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Tree growth increases continuously with tree size – and why this matters

Released: 2015
Citation:
Stephenson, NL. 2015. Tree growth increases continuously with tree size – and why this matters. Western Chapter of the International Society of Arboriculturalists, 81st Annual Conference:  The Nature and Science of Arboriculture, April 27-May 1, 2015.  Fish Camp, California. [presentation]

Trees have commonly been thought to have a lifetime growth pattern similar to humans:  rapid growth early in life followed by declining growth later in life.  Yet a handful of studies have instead found continuously increasing growth rates in trees, thus leaving us with two mutually exclusive generalizations about the fundamental nature of tree growth.  We sought to distinguish between the possibilities by assembling an international team of researchers to analyze growth measurements of 673,046 trees belonging to 403 tree species, representing tropical, subtropical and temperate regions across six continents.  For most species, mass growth rate increases continuously with tree size; a single big tree can add the mass equivalent of an entire medium-sized tree to the forest each year.  These results help us understand the role of trees in the global carbon cycle, and add to the growing body of evidence that although trees may age (suffer cumulative exogenous injuries through time), they do not senesce (suffer an inevitable, endogenous physiological decline).  I also explore the origins of the longstanding belief that tree growth rates must eventually decline with increasing tree size.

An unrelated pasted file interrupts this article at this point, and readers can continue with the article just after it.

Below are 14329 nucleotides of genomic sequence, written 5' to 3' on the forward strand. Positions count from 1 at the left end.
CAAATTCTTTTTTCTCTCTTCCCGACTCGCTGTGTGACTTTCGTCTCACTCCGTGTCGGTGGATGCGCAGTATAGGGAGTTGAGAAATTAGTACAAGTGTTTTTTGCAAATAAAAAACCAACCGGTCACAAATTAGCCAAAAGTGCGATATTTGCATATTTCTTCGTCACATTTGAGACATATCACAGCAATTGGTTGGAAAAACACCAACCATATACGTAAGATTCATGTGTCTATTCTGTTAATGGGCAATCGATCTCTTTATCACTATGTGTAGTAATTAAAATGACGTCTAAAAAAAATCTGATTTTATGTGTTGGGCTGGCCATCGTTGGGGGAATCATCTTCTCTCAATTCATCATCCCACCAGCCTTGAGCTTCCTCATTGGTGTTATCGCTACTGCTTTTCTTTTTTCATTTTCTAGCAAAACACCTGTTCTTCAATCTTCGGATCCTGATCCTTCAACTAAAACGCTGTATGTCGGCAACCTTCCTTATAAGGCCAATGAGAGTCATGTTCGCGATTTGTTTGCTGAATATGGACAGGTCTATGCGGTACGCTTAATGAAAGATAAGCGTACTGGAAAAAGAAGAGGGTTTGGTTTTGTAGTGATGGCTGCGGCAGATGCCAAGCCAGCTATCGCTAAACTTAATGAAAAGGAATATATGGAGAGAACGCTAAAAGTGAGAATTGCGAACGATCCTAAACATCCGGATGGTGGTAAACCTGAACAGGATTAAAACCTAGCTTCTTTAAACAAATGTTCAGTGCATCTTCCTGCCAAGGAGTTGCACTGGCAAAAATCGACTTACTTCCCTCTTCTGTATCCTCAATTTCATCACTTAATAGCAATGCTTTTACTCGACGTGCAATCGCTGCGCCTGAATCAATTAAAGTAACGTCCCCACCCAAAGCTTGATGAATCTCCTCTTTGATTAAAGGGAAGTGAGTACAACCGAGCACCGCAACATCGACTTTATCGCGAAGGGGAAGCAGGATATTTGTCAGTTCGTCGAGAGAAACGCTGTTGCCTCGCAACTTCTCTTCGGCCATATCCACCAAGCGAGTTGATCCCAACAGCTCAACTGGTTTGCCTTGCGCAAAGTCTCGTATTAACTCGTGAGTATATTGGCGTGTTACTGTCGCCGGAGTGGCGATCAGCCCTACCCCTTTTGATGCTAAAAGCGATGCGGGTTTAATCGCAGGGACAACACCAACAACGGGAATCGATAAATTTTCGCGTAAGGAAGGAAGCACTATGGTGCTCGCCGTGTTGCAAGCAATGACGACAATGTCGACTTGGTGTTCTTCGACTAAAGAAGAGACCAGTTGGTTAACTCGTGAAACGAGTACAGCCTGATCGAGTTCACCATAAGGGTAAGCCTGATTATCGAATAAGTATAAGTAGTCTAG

This product is associated with the following project:
Climate and Fire in the Sierra Nevada

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